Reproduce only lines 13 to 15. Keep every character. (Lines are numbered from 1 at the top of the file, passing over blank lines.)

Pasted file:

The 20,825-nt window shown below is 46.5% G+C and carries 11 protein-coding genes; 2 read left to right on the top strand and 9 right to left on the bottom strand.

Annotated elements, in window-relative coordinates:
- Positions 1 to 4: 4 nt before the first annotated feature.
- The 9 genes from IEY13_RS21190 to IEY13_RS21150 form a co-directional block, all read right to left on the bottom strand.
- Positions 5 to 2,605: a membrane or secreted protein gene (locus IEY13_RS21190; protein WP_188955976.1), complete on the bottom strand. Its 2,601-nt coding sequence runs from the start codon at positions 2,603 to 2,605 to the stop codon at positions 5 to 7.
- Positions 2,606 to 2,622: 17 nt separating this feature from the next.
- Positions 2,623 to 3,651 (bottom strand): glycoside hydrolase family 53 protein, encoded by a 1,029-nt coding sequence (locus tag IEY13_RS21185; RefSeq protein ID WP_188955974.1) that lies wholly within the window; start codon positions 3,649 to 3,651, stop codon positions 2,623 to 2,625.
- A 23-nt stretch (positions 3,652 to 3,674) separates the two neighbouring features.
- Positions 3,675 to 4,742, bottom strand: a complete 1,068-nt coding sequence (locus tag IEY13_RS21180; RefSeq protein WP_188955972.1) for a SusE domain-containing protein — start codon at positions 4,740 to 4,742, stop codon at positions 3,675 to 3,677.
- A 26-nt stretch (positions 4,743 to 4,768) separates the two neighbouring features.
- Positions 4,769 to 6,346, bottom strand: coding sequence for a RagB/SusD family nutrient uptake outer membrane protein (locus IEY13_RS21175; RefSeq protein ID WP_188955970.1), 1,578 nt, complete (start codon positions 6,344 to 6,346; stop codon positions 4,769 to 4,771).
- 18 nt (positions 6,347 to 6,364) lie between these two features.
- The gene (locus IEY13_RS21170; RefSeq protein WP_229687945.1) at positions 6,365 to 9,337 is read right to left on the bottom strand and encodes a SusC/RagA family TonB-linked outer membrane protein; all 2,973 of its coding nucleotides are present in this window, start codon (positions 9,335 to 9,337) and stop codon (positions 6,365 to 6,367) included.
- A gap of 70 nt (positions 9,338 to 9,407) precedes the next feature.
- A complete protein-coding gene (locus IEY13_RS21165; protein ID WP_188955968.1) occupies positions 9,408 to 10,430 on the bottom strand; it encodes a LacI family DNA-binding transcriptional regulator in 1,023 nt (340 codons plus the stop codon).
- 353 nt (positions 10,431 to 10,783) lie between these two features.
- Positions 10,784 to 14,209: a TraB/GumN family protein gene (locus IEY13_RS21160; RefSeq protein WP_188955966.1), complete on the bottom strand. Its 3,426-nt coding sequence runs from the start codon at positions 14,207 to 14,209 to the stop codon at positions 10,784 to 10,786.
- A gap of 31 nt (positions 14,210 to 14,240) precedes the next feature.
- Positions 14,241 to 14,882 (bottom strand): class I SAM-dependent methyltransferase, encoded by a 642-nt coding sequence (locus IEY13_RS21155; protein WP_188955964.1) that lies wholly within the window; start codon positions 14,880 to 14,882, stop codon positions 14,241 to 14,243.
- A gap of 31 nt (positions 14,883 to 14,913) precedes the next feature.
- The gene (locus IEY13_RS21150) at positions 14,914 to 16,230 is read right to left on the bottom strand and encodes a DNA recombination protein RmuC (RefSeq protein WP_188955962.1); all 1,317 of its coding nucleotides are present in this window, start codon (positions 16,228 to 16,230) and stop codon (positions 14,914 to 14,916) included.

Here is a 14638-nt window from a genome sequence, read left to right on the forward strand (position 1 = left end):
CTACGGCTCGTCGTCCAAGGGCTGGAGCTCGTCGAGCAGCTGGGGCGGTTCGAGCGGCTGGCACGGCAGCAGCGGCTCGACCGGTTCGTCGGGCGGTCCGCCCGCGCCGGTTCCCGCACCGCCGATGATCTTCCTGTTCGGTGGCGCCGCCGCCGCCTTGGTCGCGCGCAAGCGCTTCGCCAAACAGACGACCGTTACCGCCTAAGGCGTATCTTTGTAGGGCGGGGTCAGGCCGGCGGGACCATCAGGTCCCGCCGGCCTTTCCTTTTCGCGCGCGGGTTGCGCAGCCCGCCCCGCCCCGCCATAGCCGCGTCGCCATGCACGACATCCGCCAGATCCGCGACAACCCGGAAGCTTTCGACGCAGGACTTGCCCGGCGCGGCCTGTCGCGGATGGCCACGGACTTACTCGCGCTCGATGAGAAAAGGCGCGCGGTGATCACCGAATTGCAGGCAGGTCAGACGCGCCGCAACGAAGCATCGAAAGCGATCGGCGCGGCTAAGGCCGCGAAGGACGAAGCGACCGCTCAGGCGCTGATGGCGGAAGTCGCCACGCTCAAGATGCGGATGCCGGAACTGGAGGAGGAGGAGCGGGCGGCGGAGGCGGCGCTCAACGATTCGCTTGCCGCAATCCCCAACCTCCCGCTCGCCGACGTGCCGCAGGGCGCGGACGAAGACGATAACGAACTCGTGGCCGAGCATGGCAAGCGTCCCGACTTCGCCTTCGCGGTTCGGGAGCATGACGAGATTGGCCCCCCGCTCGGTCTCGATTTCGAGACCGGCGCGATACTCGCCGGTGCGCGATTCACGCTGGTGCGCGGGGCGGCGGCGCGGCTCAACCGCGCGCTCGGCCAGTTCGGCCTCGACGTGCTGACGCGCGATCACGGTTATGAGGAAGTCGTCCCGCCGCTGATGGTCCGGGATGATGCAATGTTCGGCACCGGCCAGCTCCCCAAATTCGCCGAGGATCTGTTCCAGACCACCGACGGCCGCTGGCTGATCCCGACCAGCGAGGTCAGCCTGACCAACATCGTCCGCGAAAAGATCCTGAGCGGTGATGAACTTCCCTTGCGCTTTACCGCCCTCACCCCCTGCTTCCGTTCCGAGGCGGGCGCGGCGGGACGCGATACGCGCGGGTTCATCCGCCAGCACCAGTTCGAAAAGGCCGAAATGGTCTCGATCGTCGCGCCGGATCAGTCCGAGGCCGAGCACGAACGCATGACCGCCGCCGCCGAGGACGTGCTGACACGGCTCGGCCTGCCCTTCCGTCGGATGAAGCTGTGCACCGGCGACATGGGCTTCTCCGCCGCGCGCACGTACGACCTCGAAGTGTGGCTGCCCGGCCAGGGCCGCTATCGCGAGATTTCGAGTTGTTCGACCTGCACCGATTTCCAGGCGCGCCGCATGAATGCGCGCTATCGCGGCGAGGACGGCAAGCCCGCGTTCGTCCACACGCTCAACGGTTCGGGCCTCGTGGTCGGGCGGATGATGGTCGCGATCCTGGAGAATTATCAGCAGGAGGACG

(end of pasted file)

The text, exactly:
- The gene (locus IEY13_RS21170; RefSeq protein WP_229687945.1) at positions 6,365 to 9,337 is read right to left on the bottom strand and encodes a SusC/RagA family TonB-linked outer membrane protein; all 2,973 of its coding nucleotides are present in this window, start codon (positions 9,335 to 9,337) and stop codon (positions 6,365 to 6,367) included.
- A gap of 70 nt (positions 9,338 to 9,407) precedes the next feature.
- A complete protein-coding gene (locus IEY13_RS21165; protein ID WP_188955968.1) occupies positions 9,408 to 10,430 on the bottom strand; it encodes a LacI family DNA-binding transcriptional regulator in 1,023 nt (340 codons plus the stop codon).